DR Congo: Advance Africa Addresses the Needs of Women and Families
When Mama Yvette, a pregnant woman in the Katanga province of the Democratic Republic of the Congo (DR Congo), went into labor, she was forced to walk alone through the night in order to reach the Kabongo maternity clinic. She gave birth to quadruplets the next morning. Congolese women like Mama Yvette need better, more accessible care to ensure the well-being of their families. The Advance Africa project strives to make quality FP/RH services available when and where families need them most.
In the DR Congo, being a mother is not easy. Family planning and reproductive health (FP/RH) services are difficult to access at the community level, if they exist at all. A health center or hospital offering birthing assistance is often more than a day's trek away and the community traditional birth attendants that women rely on often have little or no medical training. Many women have no access to the counseling or family planning methods they need to plan for their families. High rates of infant, child, and maternal mortality reflect the reality of the lives of women and children in DR Congo, and the desperate need for better access to quality FP/RH services.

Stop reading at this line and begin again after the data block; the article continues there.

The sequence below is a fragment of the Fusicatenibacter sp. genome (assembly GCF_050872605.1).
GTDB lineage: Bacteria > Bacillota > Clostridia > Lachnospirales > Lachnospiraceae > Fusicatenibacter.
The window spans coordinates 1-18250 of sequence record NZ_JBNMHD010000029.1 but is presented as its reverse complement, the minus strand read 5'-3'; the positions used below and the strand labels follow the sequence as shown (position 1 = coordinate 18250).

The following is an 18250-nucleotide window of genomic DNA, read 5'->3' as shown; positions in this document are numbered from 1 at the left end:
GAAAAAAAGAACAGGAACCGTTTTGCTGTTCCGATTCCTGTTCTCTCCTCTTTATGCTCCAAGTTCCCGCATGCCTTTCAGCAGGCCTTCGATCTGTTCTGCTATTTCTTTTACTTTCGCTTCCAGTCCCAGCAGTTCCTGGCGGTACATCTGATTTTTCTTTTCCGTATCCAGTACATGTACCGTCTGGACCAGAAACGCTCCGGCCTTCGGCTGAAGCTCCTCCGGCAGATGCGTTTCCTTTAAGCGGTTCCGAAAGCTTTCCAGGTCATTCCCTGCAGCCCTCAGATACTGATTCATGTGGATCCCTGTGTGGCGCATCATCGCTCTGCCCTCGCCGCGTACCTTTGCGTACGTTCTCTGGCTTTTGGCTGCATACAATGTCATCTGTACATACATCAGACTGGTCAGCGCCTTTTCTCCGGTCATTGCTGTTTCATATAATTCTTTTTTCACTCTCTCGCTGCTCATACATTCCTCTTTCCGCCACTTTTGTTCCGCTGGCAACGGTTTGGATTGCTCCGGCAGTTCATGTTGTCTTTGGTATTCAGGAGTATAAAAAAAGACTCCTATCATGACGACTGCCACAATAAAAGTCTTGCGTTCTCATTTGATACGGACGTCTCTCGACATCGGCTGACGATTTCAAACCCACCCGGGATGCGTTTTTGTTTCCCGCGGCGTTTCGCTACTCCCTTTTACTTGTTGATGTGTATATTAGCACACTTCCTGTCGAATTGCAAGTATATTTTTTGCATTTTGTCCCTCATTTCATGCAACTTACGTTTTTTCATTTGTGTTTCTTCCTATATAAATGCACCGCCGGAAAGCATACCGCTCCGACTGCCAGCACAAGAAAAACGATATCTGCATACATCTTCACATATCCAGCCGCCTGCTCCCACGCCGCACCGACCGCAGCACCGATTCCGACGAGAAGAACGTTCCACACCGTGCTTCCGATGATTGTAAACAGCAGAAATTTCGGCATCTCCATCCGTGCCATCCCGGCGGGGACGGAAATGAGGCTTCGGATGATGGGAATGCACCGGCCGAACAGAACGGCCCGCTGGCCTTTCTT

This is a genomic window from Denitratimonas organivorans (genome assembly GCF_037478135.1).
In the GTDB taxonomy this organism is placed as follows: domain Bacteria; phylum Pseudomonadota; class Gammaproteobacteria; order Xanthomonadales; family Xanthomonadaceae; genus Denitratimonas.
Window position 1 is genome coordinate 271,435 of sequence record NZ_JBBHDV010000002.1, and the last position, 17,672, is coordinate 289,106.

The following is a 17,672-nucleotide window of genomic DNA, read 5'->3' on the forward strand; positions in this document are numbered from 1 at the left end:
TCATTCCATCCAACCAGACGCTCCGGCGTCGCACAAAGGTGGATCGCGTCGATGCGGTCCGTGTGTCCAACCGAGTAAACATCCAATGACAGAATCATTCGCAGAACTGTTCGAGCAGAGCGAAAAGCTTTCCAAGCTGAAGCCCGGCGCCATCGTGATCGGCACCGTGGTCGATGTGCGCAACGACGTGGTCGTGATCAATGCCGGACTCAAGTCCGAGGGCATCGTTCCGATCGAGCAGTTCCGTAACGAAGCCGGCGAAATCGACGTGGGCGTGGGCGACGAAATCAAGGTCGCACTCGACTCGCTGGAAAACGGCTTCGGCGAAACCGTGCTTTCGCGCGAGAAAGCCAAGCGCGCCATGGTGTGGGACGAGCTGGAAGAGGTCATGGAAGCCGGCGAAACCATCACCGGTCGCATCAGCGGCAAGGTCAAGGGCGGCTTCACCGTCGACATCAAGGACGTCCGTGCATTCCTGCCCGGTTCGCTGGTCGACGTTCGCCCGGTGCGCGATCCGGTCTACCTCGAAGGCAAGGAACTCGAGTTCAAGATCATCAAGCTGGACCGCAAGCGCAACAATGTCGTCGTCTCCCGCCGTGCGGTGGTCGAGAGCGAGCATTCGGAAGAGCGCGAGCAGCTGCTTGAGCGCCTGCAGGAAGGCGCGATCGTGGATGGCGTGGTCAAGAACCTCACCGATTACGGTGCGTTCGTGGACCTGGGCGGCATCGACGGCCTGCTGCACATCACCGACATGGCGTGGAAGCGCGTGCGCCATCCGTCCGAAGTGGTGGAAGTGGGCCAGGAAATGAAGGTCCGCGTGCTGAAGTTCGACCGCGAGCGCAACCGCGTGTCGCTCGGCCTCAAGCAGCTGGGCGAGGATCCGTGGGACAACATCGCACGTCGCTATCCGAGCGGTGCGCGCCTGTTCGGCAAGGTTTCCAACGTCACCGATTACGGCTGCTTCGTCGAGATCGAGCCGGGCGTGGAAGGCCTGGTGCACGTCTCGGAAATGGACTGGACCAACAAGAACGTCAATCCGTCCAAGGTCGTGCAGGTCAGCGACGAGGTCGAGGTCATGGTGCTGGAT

The Advance Africa project, built on a partnership between Management Sciences for Health and five other organizations, is providing assistance to the Programme de Santé Rurale (SANRU) III project to improve the lives of these families. Utilizing the optimal birth spacing approach to FP/RH service delivery, Advance Africa aims to provide quality FP/RH services appropriate to the needs of displaced women and their families. Spacing births three to five years reduces maternal and child mortality and improves the health of women and families. In addition, training in FP/RH service provision and counseling has strengthened the FP/RH component of the national primary health care package, giving women and families throughout DR Congo improved access to FP/RH services.